Landscape Photography: Why an Excellent Physical Condition is Essential
Updated: Oct 23
This article is a personal reflection on the importance of good physical condition for photographing the landscapes of our beautiful planet. It stems from observations made in the field during the past 20 years I've dedicated to seeking the most beautiful minimalist landscapes. It also reflects a holistic approach to health that I maintain for and through photography.
I have often been asked how I prepare for my journeys, how I manage to face challenging conditions and take risks without suffering the consequences (both for myself and my equipment). The answer, of course, cannot be condensed into a single sentence. Therefore, through these lines, I attempt to explain my philosophy and lifestyle that enable me to address these questions.
Sports and Photography
To begin with, I must emphasize that I have always had an unlimited passion for sports and physical challenges. While photography has been with me throughout my life since the age of 15, the same can be said for physical activity.
It was also during this time that I began practicing martial arts and endurance sports. For 30 years, cycling, running, swimming, hiking, and fitness have been constant companions in my life. This physical activity has always dictated the organization of my days and fulfilled a fundamental need to feel in complete control of my body and mind.
Over the past 15 years (since 2005), daily cardio training, 4 to 5 fitness sessions per week, and a nutrition plan tailored to this lifestyle have become a discipline that I wouldn't deviate from for anything in the world.
In my Bookcase: Nutrition Strength - Physical Preparation for your Health
Motivation in Effort
Henceforth, my photography is part of a comprehensive approach and has always been accompanied by physical challenges. It is often the quantity and quality of these challenges that I have considered as the measure of success for a photo journey or a hike.
For the personal reasons mentioned above, I believe that a physical investment is necessary for me to deserve to pause for a moment in front of the landscape I want to photograph. It is under these conditions that I feel most capable of extracting meaningful images according to my criteria.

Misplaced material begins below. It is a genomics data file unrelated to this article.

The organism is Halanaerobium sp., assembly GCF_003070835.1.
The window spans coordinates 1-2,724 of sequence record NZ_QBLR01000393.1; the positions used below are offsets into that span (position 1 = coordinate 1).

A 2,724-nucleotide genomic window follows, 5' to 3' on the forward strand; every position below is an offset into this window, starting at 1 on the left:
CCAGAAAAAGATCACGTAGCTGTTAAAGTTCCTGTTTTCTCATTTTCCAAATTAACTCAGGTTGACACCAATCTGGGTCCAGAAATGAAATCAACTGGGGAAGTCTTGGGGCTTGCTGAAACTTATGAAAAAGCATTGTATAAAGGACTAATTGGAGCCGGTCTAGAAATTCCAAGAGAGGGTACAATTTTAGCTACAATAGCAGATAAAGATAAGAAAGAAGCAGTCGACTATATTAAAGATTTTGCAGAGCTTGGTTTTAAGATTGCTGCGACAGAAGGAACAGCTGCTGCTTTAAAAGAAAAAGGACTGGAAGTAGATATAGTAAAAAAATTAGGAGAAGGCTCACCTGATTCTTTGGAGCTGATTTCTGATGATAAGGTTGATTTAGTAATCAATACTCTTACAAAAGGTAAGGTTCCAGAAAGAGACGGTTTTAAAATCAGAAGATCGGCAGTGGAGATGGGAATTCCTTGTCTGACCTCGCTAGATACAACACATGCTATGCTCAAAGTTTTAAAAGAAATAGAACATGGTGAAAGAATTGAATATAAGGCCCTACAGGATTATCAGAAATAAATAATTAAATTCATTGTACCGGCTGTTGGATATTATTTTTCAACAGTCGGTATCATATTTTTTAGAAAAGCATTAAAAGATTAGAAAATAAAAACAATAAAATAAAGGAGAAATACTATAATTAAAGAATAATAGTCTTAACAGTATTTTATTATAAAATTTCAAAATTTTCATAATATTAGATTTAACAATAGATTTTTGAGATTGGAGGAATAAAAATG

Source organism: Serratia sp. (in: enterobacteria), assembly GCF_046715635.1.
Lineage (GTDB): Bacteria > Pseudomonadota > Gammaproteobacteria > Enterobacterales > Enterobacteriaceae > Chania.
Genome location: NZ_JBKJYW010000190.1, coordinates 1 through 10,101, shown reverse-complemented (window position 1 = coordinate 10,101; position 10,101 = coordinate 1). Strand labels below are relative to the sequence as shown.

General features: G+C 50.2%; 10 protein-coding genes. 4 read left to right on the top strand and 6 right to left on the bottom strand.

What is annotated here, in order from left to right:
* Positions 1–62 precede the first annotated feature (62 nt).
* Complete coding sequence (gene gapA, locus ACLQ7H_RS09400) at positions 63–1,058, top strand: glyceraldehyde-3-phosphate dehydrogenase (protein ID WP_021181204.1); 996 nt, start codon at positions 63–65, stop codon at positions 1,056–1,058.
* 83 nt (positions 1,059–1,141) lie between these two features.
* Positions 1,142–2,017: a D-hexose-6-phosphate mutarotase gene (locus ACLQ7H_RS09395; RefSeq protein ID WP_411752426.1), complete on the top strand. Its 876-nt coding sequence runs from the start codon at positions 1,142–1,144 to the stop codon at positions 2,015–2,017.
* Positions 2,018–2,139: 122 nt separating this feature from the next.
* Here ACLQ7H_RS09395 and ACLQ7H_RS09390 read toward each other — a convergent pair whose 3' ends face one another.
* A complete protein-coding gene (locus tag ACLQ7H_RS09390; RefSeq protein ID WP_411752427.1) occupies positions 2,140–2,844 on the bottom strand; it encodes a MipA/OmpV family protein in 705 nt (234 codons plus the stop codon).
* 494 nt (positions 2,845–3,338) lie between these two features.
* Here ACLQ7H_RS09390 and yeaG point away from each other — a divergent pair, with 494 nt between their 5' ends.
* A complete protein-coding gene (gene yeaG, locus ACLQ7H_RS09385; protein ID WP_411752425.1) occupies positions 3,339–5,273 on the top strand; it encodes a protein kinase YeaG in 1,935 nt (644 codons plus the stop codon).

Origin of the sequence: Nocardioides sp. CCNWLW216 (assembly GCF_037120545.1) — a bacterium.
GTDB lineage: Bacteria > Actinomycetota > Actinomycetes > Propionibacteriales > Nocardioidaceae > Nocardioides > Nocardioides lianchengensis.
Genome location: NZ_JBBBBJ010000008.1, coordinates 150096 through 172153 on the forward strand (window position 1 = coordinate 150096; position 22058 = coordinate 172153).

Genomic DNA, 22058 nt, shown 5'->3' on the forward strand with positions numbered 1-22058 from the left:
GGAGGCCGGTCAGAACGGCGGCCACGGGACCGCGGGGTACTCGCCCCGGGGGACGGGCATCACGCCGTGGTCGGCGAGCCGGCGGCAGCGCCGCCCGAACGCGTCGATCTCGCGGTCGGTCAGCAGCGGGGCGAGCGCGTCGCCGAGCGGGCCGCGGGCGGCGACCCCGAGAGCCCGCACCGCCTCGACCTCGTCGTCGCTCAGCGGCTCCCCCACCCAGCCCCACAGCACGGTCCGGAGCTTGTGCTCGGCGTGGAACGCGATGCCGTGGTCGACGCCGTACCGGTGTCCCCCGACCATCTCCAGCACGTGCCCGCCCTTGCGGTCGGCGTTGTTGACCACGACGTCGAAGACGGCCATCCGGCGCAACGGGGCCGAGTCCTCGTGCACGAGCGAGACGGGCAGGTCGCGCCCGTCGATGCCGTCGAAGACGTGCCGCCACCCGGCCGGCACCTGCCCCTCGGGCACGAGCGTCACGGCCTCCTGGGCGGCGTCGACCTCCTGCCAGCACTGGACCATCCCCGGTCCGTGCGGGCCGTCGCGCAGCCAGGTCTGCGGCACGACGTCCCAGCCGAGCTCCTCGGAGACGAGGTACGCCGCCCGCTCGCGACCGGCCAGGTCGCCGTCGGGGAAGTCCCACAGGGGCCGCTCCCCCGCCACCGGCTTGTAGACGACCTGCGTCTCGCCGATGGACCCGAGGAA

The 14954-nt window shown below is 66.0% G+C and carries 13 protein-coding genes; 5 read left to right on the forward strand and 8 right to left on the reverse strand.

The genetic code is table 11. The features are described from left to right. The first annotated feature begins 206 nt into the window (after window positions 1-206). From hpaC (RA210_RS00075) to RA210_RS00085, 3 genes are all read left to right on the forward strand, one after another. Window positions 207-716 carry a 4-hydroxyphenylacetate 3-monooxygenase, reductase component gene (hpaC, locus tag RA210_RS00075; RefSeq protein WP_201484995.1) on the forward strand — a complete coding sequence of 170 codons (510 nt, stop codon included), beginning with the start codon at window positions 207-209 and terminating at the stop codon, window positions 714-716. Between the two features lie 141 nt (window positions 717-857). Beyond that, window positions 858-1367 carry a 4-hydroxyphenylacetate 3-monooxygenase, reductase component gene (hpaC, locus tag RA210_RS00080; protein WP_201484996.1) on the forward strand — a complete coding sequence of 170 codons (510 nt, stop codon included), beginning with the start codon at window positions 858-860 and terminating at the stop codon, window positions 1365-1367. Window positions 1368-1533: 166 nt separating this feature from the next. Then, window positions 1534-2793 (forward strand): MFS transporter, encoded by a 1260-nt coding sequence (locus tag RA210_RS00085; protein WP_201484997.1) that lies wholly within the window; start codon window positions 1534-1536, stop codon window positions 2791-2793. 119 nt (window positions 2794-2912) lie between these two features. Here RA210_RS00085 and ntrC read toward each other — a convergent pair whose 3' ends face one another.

The greater the physical investment, the more valuable the photograph is to me, and the more I exhibit it publicly with a certain pride.
This intense sporting practice has always allowed me to overcome the physical challenges often encountered on my journey. It has indirectly offered me the advantage of being able to focus on my photography without worrying about the rest and perhaps crossing the threshold of giving up, which would be inevitable without preparation.
This circumstance has probably enabled me to push my limits, take more risks, and ultimately access remote locations that hold promise in terms of photographic results.
My equipment: GITZO Adventury. The ultimate backpack for landscape photography
Numerous physical trials have stood in my path as a photographer.
Among these, I would like to mention memorable examples, such as my stays in the Huangshan Mountains in China or the 1200 km pilgrimage to the 88 temples of Shikoku in Japan (Henro).
I will also remember the extreme weather conditions faced in Lapland and during 10 years of winter photography in Hokkaido. Not to mention the unbearable tropical summers in Okinawa.
While these climates are often perceived as pleasant, normal, or bearable under comfortable vacation conditions, it should not be forgotten that landscape photography requires hours of immobility and, by necessity, moving with heavy equipment.